Craft ~ brews and reviews
By Greg Richardson
I read an article a
couple of weeks ago which reminded me of the significant connection
between beer and spiritual life.
The article highlighted work done by a team
of archeologists with the Field Museum in Chicago. Twenty years ago
the researchers discovered the site of an ancient brewery in Cerro
Baúl, a mesa in southern Peru. The brewery they discovered contained
original equipment, clay storage vessels, and spaces for milling,
billing, and fermentation.
The pre-Inca Wari Civilization used the
brewery to produce chicha de molle, a significant component in their
religious and cultural ceremonies.
The research team recently analyzed some of
the vessels they found at the site to learn secrets of the Wari
brewing process. The clay used to make the vessels came from a
nearby location. Many of the beer’s ingredients, including molle
berries, are drought resistant. Thought it was alcoholic, the beer
only stayed fresh for about a week.
The information they learned suggest Cerro
Baúl maintained a steady supply of chicha by producing it. The
supply was not limited by the need to trade or by changes in the
The brewery apparently became an important
place for Wari festivals and for people to reaffirm their
connections to Wari culture.
Researchers believe festive gatherings, with
the promise of beer, strengthened social capital and helped maintain
healthy national unity. The Wari civilization lasted for
approximately 500 years from 600 to 1100 CE.
The Wari were not the only or even the first
civilization in which beer helped maintain the soil fabric.
Sumerians, in Mesopotamia, regarded beer as an essential part of
The Sumerian Epic of Gilgamesh extols the
significance of beer.
The Field Museum archeologists hope their
research reminds us about the value of beer in creating and
sustaining social institutions and cultural bonds. They have
partnered with Off Color Brewing in Chicago to brew a modern variant
of the chicha from Cerro Baúl.
This article got me thinking about how
things are the same now as they were 1,000 years ago. We still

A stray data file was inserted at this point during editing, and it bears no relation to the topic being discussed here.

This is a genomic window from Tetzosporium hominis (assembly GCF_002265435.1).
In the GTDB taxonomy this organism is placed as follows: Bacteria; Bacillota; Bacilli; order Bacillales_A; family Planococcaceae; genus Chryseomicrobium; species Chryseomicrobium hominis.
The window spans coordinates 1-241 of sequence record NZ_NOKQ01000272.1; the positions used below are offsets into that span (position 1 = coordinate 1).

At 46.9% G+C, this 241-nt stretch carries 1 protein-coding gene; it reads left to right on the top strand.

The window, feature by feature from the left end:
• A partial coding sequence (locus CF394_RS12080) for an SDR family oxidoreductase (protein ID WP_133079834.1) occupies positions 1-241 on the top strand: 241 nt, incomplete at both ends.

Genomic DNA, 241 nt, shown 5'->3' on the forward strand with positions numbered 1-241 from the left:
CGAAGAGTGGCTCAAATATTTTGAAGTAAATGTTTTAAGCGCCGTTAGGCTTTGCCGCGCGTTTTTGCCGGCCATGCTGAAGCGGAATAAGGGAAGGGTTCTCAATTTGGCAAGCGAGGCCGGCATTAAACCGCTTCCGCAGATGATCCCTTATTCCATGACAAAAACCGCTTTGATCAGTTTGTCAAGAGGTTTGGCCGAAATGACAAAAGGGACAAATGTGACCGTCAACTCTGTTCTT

gather in places where beer is available to celebrate and strengthen
our social connections.
I have some of my most significantly
spiritual conversations while sharing a beer with someone. It is
particularly meaningful for us to renew our practice of getting
together over beer for festivals and festivities this month.
We begin this July by taking time for
Independence Day. It is easy for us to get caught up in expectations
and traditions and forget to pay attention to our independence.
I encourage you to spend time early this
month reflecting on independence and strengthening social
relationships over a beer. This year it is 243 years since the
nation was brought to life by people who enjoyed a good beer. Raise
a glass to them.
This month is another anniversary as well.
We celebrate 50 years since the first person set foot on the moon.
Take some time later this month to look up into the night sky and
raise a glass to the moon and the brave pioneers who left their
footprints on it.
Like our Wari brothers and sisters so many
years ago, we get together and renew our social connections with
beer. It may not be exactly chicha de molle or the beer of the
Sumerians, but we stand on their shoulders and share a cultural bond
Greg Richardson is a spiritual life
mentor in Pasadena, California. He is passionate about craft
brewing, listening, and monks and monastic life. Greg is a
recovering attorney. Greg’s website is StrategicMonk.com and
he is on Twitter @StrategicMonk.
You can email Greg at StrategicMonk@gmail.com,
and he writes a blog for the Contemplativechannel